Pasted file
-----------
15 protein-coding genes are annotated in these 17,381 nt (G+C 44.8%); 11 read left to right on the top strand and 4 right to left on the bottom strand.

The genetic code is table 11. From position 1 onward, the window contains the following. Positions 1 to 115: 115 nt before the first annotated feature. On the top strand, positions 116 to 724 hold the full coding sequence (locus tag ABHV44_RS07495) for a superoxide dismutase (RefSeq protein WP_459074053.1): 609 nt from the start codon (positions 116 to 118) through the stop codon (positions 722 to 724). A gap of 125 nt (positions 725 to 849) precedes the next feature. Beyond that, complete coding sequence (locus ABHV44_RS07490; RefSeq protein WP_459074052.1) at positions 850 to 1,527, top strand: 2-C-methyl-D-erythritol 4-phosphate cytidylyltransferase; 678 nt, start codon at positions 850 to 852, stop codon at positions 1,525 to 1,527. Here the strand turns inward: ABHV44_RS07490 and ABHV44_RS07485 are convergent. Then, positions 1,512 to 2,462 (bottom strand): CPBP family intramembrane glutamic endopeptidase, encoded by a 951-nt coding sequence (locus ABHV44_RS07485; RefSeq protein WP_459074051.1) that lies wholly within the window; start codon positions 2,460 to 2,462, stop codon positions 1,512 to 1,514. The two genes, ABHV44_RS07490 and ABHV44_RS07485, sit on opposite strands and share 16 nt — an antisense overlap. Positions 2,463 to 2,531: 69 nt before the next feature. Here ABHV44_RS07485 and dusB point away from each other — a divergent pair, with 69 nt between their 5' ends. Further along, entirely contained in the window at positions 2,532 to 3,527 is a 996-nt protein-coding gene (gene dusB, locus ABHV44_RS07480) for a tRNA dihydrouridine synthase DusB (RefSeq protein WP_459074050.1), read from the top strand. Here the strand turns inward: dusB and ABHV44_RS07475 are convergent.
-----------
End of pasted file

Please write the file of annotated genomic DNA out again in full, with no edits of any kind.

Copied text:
15 protein-coding genes are annotated in these 17,381 nt (G+C 44.8%); 11 read left to right on the top strand and 4 right to left on the bottom strand.

The genetic code is table 11. From position 1 onward, the window contains the following. Positions 1 to 115: 115 nt before the first annotated feature. On the top strand, positions 116 to 724 hold the full coding sequence (locus tag ABHV44_RS07495) for a superoxide dismutase (RefSeq protein WP_459074053.1): 609 nt from the start codon (positions 116 to 118) through the stop codon (positions 722 to 724). A gap of 125 nt (positions 725 to 849) precedes the next feature. Beyond that, complete coding sequence (locus ABHV44_RS07490; RefSeq protein WP_459074052.1) at positions 850 to 1,527, top strand: 2-C-methyl-D-erythritol 4-phosphate cytidylyltransferase; 678 nt, start codon at positions 850 to 852, stop codon at positions 1,525 to 1,527. Here the strand turns inward: ABHV44_RS07490 and ABHV44_RS07485 are convergent. Then, positions 1,512 to 2,462 (bottom strand): CPBP family intramembrane glutamic endopeptidase, encoded by a 951-nt coding sequence (locus ABHV44_RS07485; RefSeq protein WP_459074051.1) that lies wholly within the window; start codon positions 2,460 to 2,462, stop codon positions 1,512 to 1,514. The two genes, ABHV44_RS07490 and ABHV44_RS07485, sit on opposite strands and share 16 nt — an antisense overlap. Positions 2,463 to 2,531: 69 nt before the next feature. Here ABHV44_RS07485 and dusB point away from each other — a divergent pair, with 69 nt between their 5' ends. Further along, entirely contained in the window at positions 2,532 to 3,527 is a 996-nt protein-coding gene (gene dusB, locus ABHV44_RS07480) for a tRNA dihydrouridine synthase DusB (RefSeq protein WP_459074050.1), read from the top strand. Here the strand turns inward: dusB and ABHV44_RS07475 are convergent.